Many of our students enjoyed the Orientation Program without knowing it is funded and provided in part by the USC.
Many students ride the LTC to and from school every day without knowing the USC negotiates highly discounted rates on their behalf.
Many students buy their daily bagel at the Spoke or enjoy Rick’s every Wednesday without knowing the restaurant is owned and operated by the USC.
Many students rely on the undergraduate health and dental plan for their dental work and prescription drugs without knowing they are provided by the USC.
In the past, we were content providing these opportunities to students knowing that they were enhancing lives and experiences without demanding the recognition we deserved for our efforts. The period of ignorant complacency must come to an end if we all hope that our organization will continue to thrive for another 55 years. The single greatest threat to our organization is our relevance in the eyes of our students.
Tonight’s event is meant to provide us with an opportunity to discuss the state of our organization and I want to be frank with everyone in this room. Too many of our students don’t know who we are. They don’t know what we do. And they don’t appreciate the value we bring to this campus and the ways in which we enhance their undergraduate experience. The true state of our communications portfolio is that we have as an organization, for the first time, acknowledged the work we have ahead of us. Moving forward, every member of our organization must have an underlying goal of telling our story and promoting our brand. Students must know every time they interact with the USC – every Spoke bagel, every prescription filled, every concert, every support group, and every club meeting.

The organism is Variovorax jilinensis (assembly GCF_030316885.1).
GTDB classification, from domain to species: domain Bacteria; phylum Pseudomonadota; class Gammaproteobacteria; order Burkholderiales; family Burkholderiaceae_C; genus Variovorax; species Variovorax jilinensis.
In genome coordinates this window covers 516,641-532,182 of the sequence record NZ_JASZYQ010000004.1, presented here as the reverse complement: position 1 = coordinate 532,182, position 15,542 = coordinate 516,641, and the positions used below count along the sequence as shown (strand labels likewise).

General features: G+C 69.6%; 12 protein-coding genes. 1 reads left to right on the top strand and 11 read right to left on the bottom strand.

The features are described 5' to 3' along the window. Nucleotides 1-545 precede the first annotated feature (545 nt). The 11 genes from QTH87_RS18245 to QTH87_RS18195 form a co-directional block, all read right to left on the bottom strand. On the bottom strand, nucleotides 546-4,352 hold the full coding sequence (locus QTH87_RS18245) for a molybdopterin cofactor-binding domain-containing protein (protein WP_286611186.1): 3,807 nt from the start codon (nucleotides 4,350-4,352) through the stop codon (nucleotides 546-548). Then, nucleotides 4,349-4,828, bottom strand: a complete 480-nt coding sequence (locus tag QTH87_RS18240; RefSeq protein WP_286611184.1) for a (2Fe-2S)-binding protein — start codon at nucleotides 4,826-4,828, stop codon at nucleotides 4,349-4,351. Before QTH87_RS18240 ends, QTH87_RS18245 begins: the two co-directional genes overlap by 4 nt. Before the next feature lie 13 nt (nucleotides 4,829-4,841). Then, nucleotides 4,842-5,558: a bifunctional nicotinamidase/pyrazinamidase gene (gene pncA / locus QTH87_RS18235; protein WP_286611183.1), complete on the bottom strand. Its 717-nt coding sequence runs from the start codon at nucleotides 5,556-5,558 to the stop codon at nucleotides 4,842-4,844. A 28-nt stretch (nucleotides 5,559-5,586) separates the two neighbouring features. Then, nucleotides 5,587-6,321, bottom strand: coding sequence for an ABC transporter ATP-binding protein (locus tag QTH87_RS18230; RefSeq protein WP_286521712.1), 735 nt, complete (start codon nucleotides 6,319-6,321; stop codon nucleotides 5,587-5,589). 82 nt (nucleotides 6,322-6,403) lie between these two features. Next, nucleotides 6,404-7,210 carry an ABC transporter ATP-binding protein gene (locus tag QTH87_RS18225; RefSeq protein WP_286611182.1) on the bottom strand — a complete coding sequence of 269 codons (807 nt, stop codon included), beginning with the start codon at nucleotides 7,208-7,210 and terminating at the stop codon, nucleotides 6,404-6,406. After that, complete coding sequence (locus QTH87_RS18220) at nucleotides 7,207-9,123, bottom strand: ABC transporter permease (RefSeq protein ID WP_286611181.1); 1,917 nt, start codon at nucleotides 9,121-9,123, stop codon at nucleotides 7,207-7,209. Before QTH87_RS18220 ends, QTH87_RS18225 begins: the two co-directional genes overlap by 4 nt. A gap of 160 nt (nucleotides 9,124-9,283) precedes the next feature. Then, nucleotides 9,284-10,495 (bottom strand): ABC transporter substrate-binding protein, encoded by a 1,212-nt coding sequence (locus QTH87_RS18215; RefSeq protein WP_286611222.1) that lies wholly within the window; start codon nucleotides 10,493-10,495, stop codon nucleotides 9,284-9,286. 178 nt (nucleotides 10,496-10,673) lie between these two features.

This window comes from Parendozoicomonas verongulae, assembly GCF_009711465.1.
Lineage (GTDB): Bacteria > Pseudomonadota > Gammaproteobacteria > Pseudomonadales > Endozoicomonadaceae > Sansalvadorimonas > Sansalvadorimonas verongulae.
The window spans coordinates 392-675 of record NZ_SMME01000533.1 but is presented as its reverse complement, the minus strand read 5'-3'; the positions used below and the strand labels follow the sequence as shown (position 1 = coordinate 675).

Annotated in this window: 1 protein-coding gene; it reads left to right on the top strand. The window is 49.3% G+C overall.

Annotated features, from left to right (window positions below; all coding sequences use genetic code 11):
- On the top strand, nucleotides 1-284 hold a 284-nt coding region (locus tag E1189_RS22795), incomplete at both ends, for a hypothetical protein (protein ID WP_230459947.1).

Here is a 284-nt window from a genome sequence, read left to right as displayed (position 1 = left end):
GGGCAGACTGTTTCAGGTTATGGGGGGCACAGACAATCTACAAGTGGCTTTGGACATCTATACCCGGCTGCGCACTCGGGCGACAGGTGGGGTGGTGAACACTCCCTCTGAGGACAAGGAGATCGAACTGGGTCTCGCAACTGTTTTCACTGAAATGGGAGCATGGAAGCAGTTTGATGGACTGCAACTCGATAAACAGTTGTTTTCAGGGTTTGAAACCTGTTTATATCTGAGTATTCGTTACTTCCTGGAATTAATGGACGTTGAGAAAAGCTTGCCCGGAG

Imagine the events and programs we could hold if we had the buy-in from 30,000 students. Imagine the advocacy power we could have if we could rally our members to demonstrate their position to relevant levels of government. Imagine the vibrant campus we could have if every student knew about the supports and community we offer and took advantage of the opportunities we provide. We have all the ingredients to be the best student association in North America if we just put the recipe together.
I am proud to say that this work has already begun. During Summer Academic Orientation, we welcomed over 1500 students and their families to the Wave for a USC morning reception. Throughout Orientation Week, our team had a high presence with sophs and students, and to help welcome the Class of 2023 to Western. In September, Google’s Instagram account featured one of our services with a post and story to their 11.4 million followers. In December, we served breakfast to over 1500 students in the Mustang Lounge. We have been featured by dozens of media outlets at the campus, local, provincial, and national levels. We have added branding to our Spoke takeout packaging. We overhauled the USC messaging in the campus tour guide manual. We publish regular email newsletters about the happenings of our organization. We have launched a brand journalism program to tell our own authentic story.